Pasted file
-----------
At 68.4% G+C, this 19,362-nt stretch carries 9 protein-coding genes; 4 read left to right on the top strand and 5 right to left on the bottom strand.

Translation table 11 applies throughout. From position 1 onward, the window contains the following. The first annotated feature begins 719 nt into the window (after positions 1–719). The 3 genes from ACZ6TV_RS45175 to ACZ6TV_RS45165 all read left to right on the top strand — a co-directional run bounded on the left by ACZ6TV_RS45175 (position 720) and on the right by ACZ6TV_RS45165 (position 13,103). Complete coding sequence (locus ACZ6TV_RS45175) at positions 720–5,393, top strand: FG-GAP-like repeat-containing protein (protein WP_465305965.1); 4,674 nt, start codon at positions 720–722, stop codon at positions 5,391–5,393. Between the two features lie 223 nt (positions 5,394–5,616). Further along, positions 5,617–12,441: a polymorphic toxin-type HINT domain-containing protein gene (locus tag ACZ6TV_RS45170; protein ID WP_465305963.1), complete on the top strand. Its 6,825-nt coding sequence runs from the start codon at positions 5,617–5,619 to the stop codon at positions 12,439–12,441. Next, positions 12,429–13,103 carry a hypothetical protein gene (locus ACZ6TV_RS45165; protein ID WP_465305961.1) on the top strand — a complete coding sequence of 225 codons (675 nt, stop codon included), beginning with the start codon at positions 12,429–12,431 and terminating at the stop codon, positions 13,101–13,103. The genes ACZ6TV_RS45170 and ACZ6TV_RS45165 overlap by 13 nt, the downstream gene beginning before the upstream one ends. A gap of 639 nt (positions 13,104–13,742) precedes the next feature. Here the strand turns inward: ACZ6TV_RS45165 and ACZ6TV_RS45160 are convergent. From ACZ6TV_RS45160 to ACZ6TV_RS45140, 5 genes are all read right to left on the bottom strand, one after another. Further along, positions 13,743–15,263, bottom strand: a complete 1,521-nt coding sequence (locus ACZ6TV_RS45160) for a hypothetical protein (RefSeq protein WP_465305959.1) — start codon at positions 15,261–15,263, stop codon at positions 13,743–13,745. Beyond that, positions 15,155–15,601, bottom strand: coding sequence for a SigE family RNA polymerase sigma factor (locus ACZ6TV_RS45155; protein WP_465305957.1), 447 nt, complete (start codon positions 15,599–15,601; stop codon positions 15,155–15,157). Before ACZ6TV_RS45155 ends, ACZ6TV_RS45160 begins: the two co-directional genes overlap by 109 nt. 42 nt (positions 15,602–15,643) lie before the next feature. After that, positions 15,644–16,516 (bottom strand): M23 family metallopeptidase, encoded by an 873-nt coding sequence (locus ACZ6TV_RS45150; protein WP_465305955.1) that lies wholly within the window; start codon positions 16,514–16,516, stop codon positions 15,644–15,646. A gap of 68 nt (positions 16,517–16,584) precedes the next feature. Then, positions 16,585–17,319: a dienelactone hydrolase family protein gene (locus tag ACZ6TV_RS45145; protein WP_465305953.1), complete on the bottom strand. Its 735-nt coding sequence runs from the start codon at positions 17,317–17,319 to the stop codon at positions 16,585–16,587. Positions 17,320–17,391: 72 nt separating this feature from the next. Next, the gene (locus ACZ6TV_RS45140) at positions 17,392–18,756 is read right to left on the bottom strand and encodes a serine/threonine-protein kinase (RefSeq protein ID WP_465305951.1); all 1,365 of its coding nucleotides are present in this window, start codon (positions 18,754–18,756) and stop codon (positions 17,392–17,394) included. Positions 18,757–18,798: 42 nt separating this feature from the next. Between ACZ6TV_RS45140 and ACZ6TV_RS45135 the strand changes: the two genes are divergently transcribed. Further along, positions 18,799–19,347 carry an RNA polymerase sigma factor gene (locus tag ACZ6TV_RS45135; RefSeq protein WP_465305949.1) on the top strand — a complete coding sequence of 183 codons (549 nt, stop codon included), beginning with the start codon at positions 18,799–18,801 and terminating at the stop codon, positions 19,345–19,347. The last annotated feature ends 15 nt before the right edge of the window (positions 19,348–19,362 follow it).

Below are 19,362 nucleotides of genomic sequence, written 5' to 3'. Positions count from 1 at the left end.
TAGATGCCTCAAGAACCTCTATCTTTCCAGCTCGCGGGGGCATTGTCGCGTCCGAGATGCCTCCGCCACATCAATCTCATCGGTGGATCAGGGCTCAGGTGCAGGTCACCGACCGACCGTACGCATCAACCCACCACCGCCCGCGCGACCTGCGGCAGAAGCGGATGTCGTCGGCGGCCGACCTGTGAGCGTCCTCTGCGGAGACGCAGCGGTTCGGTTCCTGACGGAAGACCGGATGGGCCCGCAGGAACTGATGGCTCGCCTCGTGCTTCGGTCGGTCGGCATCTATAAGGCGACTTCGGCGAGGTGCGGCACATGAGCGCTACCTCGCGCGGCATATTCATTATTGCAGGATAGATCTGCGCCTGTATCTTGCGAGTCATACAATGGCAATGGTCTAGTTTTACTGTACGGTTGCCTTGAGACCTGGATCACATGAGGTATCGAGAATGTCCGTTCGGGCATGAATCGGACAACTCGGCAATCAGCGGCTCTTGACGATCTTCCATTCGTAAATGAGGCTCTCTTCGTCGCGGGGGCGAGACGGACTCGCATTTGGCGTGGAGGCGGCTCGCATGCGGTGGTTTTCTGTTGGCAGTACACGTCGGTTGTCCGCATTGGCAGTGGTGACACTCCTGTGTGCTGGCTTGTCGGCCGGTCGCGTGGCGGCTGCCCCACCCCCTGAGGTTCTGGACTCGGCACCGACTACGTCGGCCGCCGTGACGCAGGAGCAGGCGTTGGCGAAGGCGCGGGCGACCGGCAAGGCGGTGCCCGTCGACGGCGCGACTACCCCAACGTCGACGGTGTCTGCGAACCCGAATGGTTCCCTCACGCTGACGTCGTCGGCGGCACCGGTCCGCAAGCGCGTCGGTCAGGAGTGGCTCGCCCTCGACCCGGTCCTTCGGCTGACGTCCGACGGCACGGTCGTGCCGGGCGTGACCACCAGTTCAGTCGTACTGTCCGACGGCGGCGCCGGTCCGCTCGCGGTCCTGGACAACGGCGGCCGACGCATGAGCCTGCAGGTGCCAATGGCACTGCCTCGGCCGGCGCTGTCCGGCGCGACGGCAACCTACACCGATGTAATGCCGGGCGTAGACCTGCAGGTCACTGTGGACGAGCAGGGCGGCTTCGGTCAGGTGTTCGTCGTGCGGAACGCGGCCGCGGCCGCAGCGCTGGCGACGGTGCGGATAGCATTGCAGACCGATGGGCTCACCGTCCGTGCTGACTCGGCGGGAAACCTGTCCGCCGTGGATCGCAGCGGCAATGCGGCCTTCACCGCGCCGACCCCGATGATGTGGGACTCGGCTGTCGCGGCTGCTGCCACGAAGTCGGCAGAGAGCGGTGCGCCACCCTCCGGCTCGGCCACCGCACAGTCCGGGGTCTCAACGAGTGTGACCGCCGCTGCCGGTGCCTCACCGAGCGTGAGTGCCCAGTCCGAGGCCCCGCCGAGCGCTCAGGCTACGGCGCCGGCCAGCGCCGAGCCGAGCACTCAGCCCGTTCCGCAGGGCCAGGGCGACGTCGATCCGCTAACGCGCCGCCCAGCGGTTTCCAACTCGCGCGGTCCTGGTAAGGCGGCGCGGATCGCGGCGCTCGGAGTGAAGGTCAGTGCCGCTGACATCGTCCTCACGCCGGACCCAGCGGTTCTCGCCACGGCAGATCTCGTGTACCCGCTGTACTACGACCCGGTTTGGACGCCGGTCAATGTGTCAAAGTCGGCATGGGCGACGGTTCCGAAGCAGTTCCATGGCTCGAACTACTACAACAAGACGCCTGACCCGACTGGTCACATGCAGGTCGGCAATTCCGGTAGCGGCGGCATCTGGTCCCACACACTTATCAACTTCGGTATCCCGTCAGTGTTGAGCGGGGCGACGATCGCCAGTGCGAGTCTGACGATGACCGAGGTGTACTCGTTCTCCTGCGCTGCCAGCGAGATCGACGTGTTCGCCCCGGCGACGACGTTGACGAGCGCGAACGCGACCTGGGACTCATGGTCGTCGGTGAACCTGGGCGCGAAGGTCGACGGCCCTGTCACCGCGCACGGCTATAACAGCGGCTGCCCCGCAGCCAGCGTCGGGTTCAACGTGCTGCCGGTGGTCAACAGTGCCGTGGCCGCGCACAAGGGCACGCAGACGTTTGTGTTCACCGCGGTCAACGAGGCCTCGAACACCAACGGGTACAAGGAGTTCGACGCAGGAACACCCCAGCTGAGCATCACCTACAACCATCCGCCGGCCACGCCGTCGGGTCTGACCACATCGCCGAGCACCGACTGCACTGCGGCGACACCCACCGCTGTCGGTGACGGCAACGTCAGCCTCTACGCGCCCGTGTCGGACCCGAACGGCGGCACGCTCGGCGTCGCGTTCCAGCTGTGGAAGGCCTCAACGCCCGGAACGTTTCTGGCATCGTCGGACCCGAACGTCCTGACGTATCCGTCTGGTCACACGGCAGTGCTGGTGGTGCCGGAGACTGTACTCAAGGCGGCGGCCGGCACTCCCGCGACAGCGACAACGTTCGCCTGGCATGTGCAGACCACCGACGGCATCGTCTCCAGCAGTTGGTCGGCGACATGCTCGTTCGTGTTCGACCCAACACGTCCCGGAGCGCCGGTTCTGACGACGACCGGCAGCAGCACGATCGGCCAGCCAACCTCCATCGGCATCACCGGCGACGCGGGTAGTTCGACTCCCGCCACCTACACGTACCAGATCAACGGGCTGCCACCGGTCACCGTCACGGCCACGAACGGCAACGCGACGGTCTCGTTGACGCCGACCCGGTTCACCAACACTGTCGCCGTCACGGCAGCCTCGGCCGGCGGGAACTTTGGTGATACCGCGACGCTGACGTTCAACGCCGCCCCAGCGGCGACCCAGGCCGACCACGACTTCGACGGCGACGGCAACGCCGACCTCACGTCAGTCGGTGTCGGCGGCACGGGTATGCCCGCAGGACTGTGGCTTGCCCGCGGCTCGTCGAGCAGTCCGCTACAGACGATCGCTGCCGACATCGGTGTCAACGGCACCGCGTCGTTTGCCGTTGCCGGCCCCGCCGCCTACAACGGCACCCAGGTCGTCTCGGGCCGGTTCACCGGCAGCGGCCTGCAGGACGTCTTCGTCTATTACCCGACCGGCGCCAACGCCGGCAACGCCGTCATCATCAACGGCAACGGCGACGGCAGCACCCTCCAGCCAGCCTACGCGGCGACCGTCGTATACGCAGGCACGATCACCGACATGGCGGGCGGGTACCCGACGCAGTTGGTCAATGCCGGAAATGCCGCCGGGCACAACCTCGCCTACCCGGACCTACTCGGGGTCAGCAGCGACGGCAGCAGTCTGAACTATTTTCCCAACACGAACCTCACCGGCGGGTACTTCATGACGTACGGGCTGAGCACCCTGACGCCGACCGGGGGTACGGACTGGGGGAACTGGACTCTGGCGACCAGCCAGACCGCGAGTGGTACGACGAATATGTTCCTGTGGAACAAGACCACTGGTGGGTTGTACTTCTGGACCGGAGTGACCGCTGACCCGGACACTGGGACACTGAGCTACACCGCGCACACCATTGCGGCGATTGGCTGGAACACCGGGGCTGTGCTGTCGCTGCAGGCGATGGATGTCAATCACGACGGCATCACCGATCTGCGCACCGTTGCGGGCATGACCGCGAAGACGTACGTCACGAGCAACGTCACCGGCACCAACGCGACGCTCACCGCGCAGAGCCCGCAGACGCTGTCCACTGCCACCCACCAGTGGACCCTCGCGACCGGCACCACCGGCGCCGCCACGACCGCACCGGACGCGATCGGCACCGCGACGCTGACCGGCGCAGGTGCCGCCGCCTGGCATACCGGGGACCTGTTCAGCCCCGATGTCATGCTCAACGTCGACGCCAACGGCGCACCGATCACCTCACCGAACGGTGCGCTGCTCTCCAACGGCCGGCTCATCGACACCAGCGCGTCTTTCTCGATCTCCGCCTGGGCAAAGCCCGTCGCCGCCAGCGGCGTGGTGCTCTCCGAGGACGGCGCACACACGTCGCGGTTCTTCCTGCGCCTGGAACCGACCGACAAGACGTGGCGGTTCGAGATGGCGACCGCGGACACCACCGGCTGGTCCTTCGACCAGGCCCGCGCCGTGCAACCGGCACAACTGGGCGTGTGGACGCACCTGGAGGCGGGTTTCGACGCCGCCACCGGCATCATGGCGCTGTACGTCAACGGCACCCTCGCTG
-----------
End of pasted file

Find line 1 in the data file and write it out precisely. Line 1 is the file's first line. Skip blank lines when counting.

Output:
At 68.4% G+C, this 19,362-nt stretch carries 9 protein-coding genes; 4 read left to right on the top strand and 5 right to left on the bottom strand.